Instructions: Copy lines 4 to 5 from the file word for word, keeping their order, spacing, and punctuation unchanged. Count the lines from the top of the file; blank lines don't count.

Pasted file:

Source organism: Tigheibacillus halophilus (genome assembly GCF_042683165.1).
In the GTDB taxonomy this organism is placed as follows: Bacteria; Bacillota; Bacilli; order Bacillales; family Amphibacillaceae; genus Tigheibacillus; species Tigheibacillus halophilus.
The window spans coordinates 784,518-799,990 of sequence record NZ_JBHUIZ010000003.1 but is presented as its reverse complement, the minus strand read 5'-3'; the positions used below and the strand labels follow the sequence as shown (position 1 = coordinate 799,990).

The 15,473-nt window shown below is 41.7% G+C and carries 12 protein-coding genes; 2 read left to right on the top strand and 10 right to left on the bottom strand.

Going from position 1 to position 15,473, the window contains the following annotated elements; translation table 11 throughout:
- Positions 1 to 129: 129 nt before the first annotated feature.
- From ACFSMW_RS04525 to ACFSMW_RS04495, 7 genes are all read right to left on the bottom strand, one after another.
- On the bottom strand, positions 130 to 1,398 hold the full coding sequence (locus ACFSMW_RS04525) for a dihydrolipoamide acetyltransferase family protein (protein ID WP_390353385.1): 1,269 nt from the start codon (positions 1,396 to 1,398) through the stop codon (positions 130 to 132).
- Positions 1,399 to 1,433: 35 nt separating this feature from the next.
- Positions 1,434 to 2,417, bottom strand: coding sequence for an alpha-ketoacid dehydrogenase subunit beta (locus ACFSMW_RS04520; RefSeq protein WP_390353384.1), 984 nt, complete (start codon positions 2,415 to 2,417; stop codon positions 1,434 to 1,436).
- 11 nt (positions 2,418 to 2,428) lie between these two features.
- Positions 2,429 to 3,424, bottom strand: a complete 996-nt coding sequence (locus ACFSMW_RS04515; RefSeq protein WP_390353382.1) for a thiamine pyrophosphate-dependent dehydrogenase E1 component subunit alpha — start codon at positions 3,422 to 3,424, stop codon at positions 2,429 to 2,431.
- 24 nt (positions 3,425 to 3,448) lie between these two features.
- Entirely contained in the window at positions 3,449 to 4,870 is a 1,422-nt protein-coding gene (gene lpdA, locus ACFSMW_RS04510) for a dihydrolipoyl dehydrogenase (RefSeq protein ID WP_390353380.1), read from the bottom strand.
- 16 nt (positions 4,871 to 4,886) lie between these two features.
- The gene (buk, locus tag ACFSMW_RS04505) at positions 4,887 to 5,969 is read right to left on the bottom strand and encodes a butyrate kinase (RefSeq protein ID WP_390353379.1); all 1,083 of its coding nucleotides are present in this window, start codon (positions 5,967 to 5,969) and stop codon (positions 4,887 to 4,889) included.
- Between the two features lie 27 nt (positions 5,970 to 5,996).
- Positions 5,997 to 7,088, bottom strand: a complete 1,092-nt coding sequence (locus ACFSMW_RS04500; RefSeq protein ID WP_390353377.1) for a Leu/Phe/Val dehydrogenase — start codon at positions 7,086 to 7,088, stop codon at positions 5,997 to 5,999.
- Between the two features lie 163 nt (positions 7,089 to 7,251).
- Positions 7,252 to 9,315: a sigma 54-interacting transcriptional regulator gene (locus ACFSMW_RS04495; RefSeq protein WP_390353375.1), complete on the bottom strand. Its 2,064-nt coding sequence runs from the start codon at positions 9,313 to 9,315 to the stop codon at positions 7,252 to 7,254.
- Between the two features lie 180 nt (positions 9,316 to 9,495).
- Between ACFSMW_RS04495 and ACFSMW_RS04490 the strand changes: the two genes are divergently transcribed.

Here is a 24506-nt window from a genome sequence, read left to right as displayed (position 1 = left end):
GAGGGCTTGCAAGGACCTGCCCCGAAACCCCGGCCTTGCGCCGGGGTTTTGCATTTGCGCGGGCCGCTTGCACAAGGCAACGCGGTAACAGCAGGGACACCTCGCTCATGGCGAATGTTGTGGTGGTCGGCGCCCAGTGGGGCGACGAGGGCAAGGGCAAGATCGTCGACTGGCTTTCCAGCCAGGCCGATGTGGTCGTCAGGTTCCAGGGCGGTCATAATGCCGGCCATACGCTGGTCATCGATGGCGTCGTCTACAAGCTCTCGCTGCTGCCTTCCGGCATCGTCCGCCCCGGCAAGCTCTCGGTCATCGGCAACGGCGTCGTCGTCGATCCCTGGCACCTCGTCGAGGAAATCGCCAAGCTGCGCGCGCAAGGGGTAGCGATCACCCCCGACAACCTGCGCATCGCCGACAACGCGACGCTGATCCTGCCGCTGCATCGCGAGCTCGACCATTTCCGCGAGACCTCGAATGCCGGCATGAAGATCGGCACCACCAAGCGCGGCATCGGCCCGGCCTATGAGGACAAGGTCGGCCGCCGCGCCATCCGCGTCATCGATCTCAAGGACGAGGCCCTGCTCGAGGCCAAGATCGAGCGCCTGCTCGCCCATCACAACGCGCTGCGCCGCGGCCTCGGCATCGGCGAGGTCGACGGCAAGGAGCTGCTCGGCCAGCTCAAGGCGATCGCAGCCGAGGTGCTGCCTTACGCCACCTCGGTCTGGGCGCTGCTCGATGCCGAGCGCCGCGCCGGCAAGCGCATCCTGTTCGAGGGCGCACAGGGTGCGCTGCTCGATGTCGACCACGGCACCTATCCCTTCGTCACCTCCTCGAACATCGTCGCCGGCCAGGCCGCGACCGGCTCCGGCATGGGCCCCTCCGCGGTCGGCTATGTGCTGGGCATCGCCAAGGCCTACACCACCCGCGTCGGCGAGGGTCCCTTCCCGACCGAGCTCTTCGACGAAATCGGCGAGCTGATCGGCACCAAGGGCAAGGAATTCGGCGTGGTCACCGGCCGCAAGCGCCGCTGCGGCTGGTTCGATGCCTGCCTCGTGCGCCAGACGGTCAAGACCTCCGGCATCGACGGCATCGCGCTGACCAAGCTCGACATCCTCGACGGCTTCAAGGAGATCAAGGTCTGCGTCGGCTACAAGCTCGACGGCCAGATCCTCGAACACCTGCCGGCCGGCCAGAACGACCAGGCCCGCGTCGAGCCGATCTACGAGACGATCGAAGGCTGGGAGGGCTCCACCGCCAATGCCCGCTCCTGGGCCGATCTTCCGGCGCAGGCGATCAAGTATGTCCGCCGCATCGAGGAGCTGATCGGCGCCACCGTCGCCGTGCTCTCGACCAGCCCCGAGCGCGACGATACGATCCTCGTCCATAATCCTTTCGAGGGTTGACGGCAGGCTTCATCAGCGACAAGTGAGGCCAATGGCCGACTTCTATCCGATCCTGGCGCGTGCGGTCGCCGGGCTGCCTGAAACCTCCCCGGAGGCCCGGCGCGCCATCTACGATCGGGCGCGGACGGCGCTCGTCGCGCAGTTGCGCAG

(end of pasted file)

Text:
The 15,473-nt window shown below is 41.7% G+C and carries 12 protein-coding genes; 2 read left to right on the top strand and 10 right to left on the bottom strand.

Going from position 1 to position 15,473, the window contains the following annotated elements; translation table 11 throughout: